Prognostic Factors in Resected Satellite–Nodule T4 Non-Small Cell Lung Cancer Academic Article uri icon

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  • BACKGROUND: The 1997 non-small cell lung cancer staging revisions assigned a T4 descriptor to satellite nodules in the primary tumor lobe. We reviewed our experience of satellite-nodule T4 non-small cell lung cancer following these revisions and evaluated prognostic factors for this group. METHODS: All patients who underwent resection of non-small cell lung cancer between April 1997 and June 2005 with satellite nodule(s) confirmed at pathologic examination were identified from our institutional Lung Tumor Registry. Case notes and pathology reports were reviewed and data collected on possible prognostic factors. Survival was modeled using the Kaplan-Meier method, and survival differences between groups were analyzed using the log-rank test. RESULTS: From 1,276 non-small cell lung cancer patients who underwent resection, 137 were staged pT4, and 35 were T4-satellite nodules. Median follow-up was 25 months (range, 1 to 102 months). Median main tumor size was 3.0 cm (range, 1 to 9.8 cm). Adenocarcinoma or bronchioloalveolar carcinoma was the predominant histologic diagnosis (n = 28; 80%). One-, 3- and 5-year survival was 86%, 69%, and 57%, respectively; median survival was 68 months. During the same period, 137 patients undergoing resection for all T4 lesions had a 1-, 3-, and 5-year survival of 68%, 53%, and 18%, respectively. Adenocarcinoma or bronchioloalveolar carcinoma histologic diagnosis (adenocarcinoma or bronchioloalveolar carcinoma versus squamous, 75% versus 67% 3-year survival; p = 0.0026), female gender (66% versus 49% for males, 5-year survival; p = 0.041), and absence of vascular invasion (no invasion versus vascular invasion, 74% versus 20% 5-year survival; p = 0.0101) were significant predictors of better survival. CONCLUSIONS: Survival for resected T4 non-small cell lung cancer with satellite nodule(s) in the primary lobe is better than for other T4 lesions, and the T4 descriptor may unduly upstage these cases. The current T4 descriptor represents a heterogeneous population.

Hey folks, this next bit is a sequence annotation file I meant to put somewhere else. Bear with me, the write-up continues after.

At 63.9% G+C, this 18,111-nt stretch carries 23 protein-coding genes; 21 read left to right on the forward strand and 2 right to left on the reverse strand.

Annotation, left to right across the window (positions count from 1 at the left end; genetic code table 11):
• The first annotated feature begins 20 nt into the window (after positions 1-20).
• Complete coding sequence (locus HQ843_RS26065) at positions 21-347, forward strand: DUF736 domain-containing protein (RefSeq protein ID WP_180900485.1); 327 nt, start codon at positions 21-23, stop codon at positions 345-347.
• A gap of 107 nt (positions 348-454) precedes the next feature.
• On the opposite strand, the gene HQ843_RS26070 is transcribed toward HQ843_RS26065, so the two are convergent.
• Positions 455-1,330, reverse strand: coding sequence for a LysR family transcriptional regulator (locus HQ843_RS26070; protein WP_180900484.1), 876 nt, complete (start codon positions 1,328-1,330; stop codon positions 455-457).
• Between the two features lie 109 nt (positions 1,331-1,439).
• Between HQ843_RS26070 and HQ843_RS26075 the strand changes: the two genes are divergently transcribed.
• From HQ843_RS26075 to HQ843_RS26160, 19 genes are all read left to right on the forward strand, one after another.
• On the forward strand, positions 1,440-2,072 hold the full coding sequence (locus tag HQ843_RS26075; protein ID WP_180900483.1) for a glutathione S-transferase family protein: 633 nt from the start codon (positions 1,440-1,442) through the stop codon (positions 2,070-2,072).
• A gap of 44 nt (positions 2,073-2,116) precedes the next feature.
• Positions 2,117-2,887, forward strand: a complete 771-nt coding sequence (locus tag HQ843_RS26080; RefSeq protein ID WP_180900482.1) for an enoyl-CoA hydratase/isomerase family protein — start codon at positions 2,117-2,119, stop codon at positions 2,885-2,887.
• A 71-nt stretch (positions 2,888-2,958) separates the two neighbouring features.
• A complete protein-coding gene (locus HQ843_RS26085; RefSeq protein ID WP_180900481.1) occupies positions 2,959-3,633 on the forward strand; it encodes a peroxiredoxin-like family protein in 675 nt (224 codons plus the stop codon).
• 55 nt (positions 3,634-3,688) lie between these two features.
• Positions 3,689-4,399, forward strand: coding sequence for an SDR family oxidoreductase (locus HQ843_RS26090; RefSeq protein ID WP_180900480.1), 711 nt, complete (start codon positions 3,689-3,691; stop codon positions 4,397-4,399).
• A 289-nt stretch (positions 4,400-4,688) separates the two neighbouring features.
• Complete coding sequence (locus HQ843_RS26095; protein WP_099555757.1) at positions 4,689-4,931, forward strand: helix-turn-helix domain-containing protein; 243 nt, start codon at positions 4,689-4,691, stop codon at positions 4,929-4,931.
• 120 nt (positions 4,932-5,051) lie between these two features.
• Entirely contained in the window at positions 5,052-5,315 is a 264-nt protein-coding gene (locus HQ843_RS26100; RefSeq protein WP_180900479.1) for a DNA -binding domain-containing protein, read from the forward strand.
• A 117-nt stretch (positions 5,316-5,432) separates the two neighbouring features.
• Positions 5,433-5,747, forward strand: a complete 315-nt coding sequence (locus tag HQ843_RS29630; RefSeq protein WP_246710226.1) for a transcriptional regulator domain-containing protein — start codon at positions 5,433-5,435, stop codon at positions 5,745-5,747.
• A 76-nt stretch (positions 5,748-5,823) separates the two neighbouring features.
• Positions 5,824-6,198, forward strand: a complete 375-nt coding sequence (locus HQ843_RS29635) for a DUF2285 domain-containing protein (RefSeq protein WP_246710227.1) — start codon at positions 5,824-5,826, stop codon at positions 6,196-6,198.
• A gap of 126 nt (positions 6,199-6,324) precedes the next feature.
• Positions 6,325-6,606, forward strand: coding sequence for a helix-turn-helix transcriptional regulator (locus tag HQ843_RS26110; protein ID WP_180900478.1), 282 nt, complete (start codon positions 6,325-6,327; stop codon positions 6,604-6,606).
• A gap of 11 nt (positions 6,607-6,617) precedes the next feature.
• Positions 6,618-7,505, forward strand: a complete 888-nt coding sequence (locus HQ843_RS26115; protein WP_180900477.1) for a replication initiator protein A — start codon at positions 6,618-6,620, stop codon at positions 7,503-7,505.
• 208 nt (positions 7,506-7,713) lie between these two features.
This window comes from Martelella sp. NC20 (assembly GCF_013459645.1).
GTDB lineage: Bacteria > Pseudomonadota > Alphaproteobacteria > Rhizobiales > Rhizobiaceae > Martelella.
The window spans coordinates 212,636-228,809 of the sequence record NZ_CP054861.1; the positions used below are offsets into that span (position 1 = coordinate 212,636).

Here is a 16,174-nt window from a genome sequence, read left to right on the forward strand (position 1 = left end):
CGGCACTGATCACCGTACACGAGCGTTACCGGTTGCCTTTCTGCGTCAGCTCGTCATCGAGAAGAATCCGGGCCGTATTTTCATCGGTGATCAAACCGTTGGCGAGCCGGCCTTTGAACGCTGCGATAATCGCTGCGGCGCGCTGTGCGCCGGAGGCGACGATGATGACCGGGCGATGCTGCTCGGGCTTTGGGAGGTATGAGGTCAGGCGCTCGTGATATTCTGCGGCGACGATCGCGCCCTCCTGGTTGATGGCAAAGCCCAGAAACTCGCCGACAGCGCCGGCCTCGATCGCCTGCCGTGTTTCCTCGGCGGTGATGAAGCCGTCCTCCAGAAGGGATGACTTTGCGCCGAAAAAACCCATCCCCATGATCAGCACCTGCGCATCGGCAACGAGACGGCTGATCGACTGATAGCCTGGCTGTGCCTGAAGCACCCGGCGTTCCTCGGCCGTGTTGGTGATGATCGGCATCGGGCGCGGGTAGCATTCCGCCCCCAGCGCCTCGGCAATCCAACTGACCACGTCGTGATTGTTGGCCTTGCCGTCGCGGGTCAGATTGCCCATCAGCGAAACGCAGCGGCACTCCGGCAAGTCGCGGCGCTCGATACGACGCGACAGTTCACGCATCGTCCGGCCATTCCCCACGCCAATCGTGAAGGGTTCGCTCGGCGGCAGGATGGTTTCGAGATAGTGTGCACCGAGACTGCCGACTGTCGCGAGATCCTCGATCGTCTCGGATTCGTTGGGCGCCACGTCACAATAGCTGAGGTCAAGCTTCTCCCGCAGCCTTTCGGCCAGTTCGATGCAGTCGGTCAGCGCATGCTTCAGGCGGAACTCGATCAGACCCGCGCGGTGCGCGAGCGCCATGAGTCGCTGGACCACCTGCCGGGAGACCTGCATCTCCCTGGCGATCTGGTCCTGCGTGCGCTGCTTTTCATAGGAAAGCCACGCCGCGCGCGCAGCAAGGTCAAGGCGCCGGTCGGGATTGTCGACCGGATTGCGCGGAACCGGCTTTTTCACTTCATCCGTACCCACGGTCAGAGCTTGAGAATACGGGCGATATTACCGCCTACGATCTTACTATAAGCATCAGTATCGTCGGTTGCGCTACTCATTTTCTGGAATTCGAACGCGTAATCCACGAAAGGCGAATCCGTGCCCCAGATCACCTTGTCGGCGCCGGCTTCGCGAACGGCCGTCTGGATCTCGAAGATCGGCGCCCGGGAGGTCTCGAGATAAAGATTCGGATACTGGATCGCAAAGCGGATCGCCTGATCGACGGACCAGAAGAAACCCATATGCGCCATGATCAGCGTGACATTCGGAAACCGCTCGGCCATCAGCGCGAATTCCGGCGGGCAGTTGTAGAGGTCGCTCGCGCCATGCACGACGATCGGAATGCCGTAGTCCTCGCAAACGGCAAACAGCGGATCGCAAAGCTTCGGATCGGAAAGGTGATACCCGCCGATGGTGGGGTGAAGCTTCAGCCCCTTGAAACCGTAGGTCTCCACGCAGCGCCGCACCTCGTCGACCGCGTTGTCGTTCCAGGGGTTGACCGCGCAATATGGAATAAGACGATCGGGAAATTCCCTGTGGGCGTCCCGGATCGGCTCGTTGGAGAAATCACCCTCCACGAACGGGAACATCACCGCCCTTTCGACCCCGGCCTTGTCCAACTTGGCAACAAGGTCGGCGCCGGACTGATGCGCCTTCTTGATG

• Rao, Jagan
  • Sayeed, Rana A
  • Tomaszek, Sandra
  • Fischer, Stefan
  • Keshavjee, Shafique
  • Darling, Gail E

publication date

  • September 2007